Saturday, 29 February 2020

US Attorney General suggests govt stake in Ericsson or Nokia

by Harry Baldock, Total Telecom
Friday 07 February 20

The US Attorney General William Barr made a bizarre suggestion while speaking at event about curbing Chinese technological dominance

The pre-eminence of Huawei’s 5G technology may be disputed by Nokia and Ericsson, but for the US government it presents a unique and significant challenge.   Alongside a seemingly global campaign to push countries away from Huawei, the US is also making moves to accelerate the development of Huawei alternatives. Earlier this week it was announced the government would be collaborating with tech giants such as AT&…

The pre-eminence of Huawei’s 5G technology may be disputed by Nokia and Ericsson, but for the US government it presents a unique and significant challenge.
 
Alongside a seemingly global campaign to push countries away from Huawei, the US is also making moves to accelerate the development of Huawei alternatives. Earlier this week it was announced the government would be collaborating with tech giants such as AT&T, Dell, and Microsoft to explore open RAN solutions and minimise the reliance on Huawei technology for 5G.
 
Similarly, last year the Financial Times reported that the US government was exploring methods of financial assistance for Nokia and Ericsson to allow the pair more competitive payment terms for their equipment.
 
Earlier today, speaking at a conference on Chinese economic espionage, Attorney General William Barr suggested taking this government–industry collaborative approach to its natural (and equally bizarre) conclusion: why not simply buy a controlling stake in Nokia or Ericsson?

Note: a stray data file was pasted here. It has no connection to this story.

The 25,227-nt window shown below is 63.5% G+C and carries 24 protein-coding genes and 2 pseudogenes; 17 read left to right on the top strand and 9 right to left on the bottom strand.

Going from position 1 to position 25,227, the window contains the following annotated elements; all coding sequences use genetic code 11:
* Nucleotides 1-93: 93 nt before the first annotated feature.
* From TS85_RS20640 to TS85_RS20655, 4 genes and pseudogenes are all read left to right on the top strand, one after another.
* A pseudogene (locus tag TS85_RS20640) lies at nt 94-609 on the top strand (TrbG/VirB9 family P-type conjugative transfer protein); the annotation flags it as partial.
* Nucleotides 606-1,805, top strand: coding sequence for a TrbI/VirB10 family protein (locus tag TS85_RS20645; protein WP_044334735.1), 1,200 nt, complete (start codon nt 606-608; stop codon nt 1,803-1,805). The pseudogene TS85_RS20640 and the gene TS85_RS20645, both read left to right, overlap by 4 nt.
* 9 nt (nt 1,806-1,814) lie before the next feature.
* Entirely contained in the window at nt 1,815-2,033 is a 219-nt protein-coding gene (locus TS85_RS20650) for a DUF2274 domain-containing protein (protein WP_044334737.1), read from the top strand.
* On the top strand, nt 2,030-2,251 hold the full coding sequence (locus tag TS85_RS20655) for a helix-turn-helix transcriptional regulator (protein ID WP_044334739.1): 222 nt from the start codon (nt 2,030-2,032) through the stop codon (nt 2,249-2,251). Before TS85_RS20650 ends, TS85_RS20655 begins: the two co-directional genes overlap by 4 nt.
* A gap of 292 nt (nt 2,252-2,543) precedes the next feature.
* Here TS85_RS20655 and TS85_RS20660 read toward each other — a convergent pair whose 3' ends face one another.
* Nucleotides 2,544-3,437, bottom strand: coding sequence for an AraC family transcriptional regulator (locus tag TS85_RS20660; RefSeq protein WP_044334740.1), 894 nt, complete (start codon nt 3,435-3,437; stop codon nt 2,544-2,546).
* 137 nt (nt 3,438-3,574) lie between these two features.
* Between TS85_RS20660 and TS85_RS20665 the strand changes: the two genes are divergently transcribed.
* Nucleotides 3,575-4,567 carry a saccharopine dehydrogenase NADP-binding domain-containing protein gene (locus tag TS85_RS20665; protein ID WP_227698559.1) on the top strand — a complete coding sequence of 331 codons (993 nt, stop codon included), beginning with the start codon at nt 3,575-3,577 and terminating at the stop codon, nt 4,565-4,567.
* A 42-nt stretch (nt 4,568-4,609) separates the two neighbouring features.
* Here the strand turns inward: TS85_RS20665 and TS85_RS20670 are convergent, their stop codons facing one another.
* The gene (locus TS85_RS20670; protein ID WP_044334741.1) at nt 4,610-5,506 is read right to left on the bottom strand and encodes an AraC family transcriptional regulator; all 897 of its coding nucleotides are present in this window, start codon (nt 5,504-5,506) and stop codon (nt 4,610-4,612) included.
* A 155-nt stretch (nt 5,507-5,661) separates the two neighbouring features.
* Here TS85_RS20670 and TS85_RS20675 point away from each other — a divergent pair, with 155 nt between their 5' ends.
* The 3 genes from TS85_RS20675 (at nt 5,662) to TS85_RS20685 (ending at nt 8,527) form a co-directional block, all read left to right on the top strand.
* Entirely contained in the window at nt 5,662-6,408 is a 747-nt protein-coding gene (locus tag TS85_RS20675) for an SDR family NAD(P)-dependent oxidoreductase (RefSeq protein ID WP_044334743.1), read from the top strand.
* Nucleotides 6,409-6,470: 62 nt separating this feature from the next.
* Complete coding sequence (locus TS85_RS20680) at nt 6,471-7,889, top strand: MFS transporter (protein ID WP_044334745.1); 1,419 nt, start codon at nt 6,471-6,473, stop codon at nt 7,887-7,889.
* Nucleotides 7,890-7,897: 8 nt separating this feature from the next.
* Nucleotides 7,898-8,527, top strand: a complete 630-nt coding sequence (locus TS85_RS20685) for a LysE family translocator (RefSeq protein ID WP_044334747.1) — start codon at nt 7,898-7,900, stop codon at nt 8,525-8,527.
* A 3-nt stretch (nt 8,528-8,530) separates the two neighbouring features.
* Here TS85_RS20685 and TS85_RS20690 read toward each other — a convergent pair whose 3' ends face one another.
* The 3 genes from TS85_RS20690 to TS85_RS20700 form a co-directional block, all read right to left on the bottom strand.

“Putting our large market and financial muscle behind one or both of these firms would make it a far more formidable competitor and eliminate concerns over its staying power, or their staying power,” said Barr.
 
Barr suggested a controlling stake could be attained either directly on behalf of the government or “through a consortium of private American and allied companies.”
 
With a combined market capitalisation of around $50 billion, it is unclear how the US government could feasibly fund such a move, or if global regulators would even allow such a shakeup.
 
5G is increasingly becoming a matter of geopolitical identity for the US. In his speech, which also referenced World War II, the Cold War, and the space race, Barr lamented the USA’s inability to rally both private and public sectors around the cause of 5G, as China has done. 
 
This is somewhat ironic, since such a ‘national’ mustering would seemingly require the participation of two EU companies. 
 
Nonetheless, if Barr’s suggestions are to be taken as a serious sample of US governmental thinking on the issue of Chinese technological dominance, then the scale of the US government’s commitment to closing the tech gap between themselves and China should not be underestimated. 
 
 
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